How to Build a Savings Plan into Your Budget

by Sean Bryant on January 5, 2016

How to Build a Savings Plan into Your Budget

Most Americans aren’t saving enough for retirement, the latest data shows. Financial journalist Brian Stoffel has compared Transamerica data on what Americans of different ages actually save with Fidelity guidelines for what they should be saving, and he found that Americans start to fall behind in their 30s as living expenses mount up.

At 35, you should have saved up $54,000, but most people have only saved $45,000. By 45, you need $162,000, but most only have $63,000. By 65, when you should have built up a nest egg of $432,000, most people only have $172,000. Combined with Social Security, this only leaves retirees $22,500 a year for living expenses. To avoid spending your retirement in poverty, the best strategy is to start developing a savings plan now.

Setting Savings Goals

A first step toward developing a savings plan is setting some financial goals. Knowing what you’re saving toward lets you know how much to set aside. The American Institute of Certified Public Accountants recommends thinking about your needs for each stage of life when setting financial goals. For instance, if you just graduated from college, paying off your student debt and starting your retirement plan might be major goals. If you’re planning to get married and have kids, you and your spouse should discuss your mutual financial goals, including both your retirement plans as well as issues such as separate vs. joint savings accounts, insurance and educational funds for children. If you are looking to buy your first home, saving up to afford a mortgage becomes an important goal.

In addition to such long-term goals, financial planning experts recommend building an emergency savings fund as a safeguard in the event of unemployment, injury, illness or unexpected expenses. Wells Fargo recommends saving up at least three to six months of your salary at a minimum. In today’s economy, saving for nine or 12 months isn’t a bad idea.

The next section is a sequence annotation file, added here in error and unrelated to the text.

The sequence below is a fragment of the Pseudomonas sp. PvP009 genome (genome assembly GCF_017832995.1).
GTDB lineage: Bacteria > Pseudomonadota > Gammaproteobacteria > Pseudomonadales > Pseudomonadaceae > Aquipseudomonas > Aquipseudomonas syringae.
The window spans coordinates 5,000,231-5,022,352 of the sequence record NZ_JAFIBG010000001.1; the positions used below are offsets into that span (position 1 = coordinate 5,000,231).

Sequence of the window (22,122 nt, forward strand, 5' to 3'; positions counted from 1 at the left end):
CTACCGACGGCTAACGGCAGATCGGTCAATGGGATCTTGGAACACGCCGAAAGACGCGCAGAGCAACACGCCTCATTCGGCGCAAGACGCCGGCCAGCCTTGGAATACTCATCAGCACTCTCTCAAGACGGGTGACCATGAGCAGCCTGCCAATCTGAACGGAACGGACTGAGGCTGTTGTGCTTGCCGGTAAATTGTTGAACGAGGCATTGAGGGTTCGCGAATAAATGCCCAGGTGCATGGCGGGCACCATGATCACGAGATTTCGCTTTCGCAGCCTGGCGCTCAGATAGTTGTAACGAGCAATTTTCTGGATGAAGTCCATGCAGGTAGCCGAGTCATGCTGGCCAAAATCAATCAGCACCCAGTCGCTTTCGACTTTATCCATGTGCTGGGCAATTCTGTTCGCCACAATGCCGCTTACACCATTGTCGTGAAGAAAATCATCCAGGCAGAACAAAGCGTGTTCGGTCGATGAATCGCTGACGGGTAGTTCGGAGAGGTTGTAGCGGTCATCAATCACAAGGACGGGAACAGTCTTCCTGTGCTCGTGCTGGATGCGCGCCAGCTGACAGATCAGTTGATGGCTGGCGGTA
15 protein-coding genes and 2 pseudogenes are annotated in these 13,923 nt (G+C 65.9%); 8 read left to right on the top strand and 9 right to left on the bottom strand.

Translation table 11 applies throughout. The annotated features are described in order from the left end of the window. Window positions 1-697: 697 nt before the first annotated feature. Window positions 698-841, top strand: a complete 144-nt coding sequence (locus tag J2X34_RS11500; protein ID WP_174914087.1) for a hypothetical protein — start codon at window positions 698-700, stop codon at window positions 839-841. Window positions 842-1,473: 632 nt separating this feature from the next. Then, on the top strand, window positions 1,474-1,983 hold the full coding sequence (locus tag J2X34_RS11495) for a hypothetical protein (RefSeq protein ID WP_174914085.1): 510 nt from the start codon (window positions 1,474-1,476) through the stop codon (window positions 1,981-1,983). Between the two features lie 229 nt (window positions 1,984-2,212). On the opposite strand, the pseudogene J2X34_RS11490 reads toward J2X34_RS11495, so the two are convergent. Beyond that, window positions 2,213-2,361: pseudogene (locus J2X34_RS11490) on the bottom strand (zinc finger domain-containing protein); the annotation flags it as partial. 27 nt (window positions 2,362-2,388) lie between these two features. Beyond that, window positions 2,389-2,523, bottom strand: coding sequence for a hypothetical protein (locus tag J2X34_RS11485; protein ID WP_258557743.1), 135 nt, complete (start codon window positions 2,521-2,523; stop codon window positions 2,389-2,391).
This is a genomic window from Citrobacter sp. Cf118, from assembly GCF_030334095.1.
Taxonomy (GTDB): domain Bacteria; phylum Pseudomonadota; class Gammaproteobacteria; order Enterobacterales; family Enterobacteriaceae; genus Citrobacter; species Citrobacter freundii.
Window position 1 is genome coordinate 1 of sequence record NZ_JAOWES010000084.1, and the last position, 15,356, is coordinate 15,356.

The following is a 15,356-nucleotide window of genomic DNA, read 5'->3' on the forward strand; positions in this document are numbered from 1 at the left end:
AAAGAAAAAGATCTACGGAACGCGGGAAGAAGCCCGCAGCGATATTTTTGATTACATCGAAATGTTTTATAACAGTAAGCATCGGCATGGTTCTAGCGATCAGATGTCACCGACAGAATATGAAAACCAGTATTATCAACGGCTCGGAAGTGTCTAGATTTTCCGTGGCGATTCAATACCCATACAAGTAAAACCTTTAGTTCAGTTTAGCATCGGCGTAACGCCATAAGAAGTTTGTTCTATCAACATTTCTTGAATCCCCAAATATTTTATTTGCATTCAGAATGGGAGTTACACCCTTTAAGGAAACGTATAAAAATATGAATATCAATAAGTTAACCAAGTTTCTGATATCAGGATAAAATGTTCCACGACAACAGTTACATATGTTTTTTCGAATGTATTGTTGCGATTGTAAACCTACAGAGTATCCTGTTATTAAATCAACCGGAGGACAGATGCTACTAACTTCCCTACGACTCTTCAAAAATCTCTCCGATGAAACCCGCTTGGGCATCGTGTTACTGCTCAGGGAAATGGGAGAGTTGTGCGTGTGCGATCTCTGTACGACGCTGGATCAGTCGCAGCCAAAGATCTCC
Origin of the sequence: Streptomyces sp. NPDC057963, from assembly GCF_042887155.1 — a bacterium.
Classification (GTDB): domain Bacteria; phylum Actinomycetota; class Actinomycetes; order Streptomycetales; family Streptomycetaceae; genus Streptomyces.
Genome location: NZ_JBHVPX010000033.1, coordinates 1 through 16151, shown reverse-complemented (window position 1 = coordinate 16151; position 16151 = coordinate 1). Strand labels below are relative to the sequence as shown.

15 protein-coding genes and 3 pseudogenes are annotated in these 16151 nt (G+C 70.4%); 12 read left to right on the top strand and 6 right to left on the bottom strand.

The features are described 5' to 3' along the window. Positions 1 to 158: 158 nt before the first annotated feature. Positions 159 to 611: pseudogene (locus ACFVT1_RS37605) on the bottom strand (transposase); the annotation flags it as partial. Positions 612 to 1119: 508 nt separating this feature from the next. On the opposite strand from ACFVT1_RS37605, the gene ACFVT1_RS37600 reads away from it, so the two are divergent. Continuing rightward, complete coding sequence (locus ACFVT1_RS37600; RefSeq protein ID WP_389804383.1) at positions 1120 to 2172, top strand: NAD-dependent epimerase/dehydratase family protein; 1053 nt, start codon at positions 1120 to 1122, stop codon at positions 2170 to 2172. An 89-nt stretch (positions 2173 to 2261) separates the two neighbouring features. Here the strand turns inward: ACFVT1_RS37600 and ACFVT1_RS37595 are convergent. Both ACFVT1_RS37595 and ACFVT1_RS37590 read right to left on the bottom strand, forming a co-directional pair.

Creating a Budget

Once you’ve established some goals, you need to establish a budget so you know how much to save per month to meet your objectives. Charles Schwab provides an online calculator you can use to estimate how much you need to save monthly for any particular goal given your target amount, how fast you plan to achieve your goal, any additional contributions you can make beyond your monthly deposits and your annual return rate.

To create a realistic budget, estimate how much you can afford to save per month based on your income. As financial journalist Laura Shin explains, a simple way to budget many experts recommend for beginners is the 50/20/30 rule. Following this rule, put 50 percent of your monthly income toward fixed expenses such as rent and car payments, 20 percent toward saving for financial goals and paying off debt and the remaining 30 percent can be used toward variable discretionary expenses such as dining out and entertainment.

Sticking to Your Budget

After you’ve set a budget, the trick is sticking to it. The best way to do this is to set up one or more dedicated savings accounts separate from your other accounts and set up automatic direct deposits from your paycheck. Apps such as Simple can help you set up direct deposits and manage them in accord with your budget.

To finance your savings, the best strategy is to take advantage of your employer’s 401(k) plan if it offers one and saving the maximum contribution that your employer can match each month. If your employer doesn’t offer a 401(k), AARP recommends exploring alternatives such as IRAs, bonds, a permanent insurance policy or survivorship insurance for couples.

Spending less should be another important part of your budgeting strategy. Frugality expert Kristen Cross recommends adopting simple cost-cutting strategies such as renting instead of buying when possible, eating in more often and lowering your energy usage.

Finally, to avoid having your savings go toward paying interest, avoid debt as much as possible. FICO spokesman Anthony Sprauve recommends you don’t run up your balance on your credit cards higher than 10 to 20 percent of your limit.

Related Post

The following two tabs change content below.

Sean Bryant

Sean Bryant created in 2011 to help pass along his knowledge of finance and economics to others. After graduating from the University of Iowa with a degree in economics he worked as a construction superintendent before jumping into the world of finance. Sean has worked on the trade desk for a commodities brokerage firm, he was a project manager for an investment research company and was a CDO analyst at a big bank. That being said he brings a good understanding of the finance field to the One Smart Dollar community. When not working Sean and his wife are avid world travelers. He enjoys spending time with his two kids and dog Charlie.

Comments on this entry are closed.

Previous post:

Next post: